INTRO BY JENNIFER
- Email JD Schramm to meet with him for one hour
o if you would like his help extensively starting to build out story from data, meet at least 2 weeks in advance. If already have story and data then it is okay to meet for an hour about one week beforehand.
o Jennifer’s suggestion: to write down sub-lots before meet with JD (i.e. subplot can add to main plot)
2) Something to talk about
3) Two discrete groups (ideal viral videos will speak to two discrete groups):
o Start writing down one- liners for your pod
o Can email Jennifer your pods’ one liners to be passed on to Oren, JD, etc.
- Building Your Personal Brand: class Jennifer will teach next semester.
How to Tell a Story Presentation
- Little stories should add up to one big story
- Simple, Unexpected, Concrete, Credible, Emotional --> great framework that make a story stick
- Think about arc
o Story climax that brings about absolute, irreversible change
o Story structure is critical in arousing emotions
- A silhouette factor
o Let’s you know what to cut from a program by judging the number of people that walk out of the show/room.
- Inciting incidence: characters at one point of story where they decide to take an action that will change the rest of their lives
o In Casablanca: 34 minutes into the film the (page 15 of the script).This is unusually late into the story.
o Ilsa walks in, Rick can no longer deny his past.
- Main story in Casablanca: Rick makes a decision to send Laslo and Ilsa to America after Ilsa says“I cannot decide. You decide for us”
- Subplot: often simplified plot; includes introduction, escalation, climax, resolution, but edits out the main part
o All 5 subplots reinforce the main plot in the film
o Can edit out main elements of the story arc, i.e. important actions can happen off-the screen
- Plot: series of choices and instances that occur in order
o Beginning, escalation and end --> characters come out as fundamentally different human beings
o In the beginning: Rick is neutral; at the end he completely changes: sends Ilsa off with Laslo, kills German general
- “If your characters don’t change, you’ve told no story, you’ve related the incidents.”
- Start wide, cull many stories before cutting
o Interweave the many stories you come up with, and then boil down to the essence of each; that is, make sure the final product reveals the most important part of each character
o Everything else is superfluous or additive material
o Keep asking yourself: is this superfluous?
- Sometimes it is hard to cut something yourself, this is why it is good to have other people edit and cut for you
- Words: tiny change (3 words can change a character i.e. in “A Bug’s Life”)
- Know when to shut up
o Brevity makes the audience feel respected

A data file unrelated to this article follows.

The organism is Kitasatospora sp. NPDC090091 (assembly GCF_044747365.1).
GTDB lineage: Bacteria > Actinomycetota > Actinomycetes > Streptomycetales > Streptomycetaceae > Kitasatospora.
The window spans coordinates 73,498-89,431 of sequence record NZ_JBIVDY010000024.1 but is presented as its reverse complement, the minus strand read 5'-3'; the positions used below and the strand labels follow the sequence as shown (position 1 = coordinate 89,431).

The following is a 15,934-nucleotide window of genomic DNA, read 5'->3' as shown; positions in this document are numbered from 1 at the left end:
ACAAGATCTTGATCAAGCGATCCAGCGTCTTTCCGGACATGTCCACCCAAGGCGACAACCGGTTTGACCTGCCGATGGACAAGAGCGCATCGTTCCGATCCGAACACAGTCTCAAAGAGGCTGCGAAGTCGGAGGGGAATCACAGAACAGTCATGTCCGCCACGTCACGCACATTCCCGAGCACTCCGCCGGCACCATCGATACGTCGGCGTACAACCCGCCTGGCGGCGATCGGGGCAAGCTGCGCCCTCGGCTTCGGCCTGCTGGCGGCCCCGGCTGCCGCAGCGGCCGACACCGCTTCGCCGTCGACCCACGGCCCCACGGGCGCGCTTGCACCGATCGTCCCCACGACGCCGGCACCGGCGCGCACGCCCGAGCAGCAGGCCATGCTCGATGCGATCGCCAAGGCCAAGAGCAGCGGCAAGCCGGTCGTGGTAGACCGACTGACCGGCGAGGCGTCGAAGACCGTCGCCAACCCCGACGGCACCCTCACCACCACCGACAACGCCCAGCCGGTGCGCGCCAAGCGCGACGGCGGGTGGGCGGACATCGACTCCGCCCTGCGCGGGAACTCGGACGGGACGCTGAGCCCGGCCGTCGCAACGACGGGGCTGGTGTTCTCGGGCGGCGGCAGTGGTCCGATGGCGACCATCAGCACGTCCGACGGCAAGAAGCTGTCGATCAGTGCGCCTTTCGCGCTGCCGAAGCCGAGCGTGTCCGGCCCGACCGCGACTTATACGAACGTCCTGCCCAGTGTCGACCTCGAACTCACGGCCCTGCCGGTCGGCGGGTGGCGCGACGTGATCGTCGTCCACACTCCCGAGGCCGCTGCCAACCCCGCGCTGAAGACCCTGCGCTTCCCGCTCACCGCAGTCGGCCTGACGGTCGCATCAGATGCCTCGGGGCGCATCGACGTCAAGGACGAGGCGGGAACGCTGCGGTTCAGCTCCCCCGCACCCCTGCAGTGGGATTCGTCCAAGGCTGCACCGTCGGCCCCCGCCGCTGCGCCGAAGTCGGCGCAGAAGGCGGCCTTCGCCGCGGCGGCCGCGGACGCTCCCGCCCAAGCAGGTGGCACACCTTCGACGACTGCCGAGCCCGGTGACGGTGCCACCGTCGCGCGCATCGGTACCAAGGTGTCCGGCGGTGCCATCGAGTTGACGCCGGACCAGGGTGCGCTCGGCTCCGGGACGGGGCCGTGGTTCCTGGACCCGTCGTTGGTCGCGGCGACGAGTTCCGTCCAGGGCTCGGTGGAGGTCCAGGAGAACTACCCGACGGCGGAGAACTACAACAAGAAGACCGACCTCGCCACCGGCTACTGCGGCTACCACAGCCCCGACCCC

o Brevity mystifies
- If you find your sub-plot becoming more important that your main plot, drop your main plot and elevate your subplot
“The power of one-liners”
- One-liners: lines communicate the souls of characters very efficiently – they are effective, terse. i.e. “Here’s looking at you kid” (there is weight in the context of the film)
o The craft of screenwriting is to communicate the feelings of the characters obtusely (around the issue).
o Screenwriters use words only to add to what the audience sees on the screen. There is no need to describe what the audience already saw.
- Documentary film-maker
- Go into film with an idea, shoot many, many stories and then cut the extraneous materials
- Commitment, passion and food and 3 people using chocolate to change the world.
- Characters: the more specific information that is given about a given character, the more general that character can become
o Make sure that you are not coming across in a way that you couldn’t predict
o Notes do matter when audience interprets something differently from what you intended.
o Always look before the note/comment was given.
- “Own your audience.”
- “The only time audience does not lie is when they are watching a movie.”
o Watch the audience watch your film / audio/visual work.
- Be careful about receiving feedback from the audience.
o There needs to be one person and/or one core group that has the vision for the project. You take all the notes and zero in only on the ones that make sense for your story.
- Practice distancing yourself from your project.
PODS THAT TELL STORY
- Story of Wendel – one face among many
o Feedback: powerful and dangerous thing to silence a room
o Which way will take the story? It starts down, if go up then story will be one directional. If down, it is a bit sad because we already start low.
o One liner intro was great: we went to a soup kitchen
o Physically be consistent with your story – i.e. physically do not talk. i.e. gag yourself and end PPT with “can we hear him?” --> engage the audience.
o You put audience into an emotional state, now make the audience take action.
- Viny Dotolo
o Opened school in Harlem to give students a chance
o Be careful if toggle between various versions mediums If have audio/video going in the background when you are talking, be very engaging
o Do not comment about your own story, just tell the story. Let audience come to that conclusion yourself; this respects the audience.
o Know your audience.
o Hand out information at the end.
o Can tell multiple stories: i.e. of both Vinny and the kids.
3 story telling tips:
- “A good story, well told.”
o A good story is not enough. It must be well told.
- “What happens is fact, not truth”
o Truth is what we think about what happens.
- “A story must somehow express everything you left out.”
o Let audience make inferences.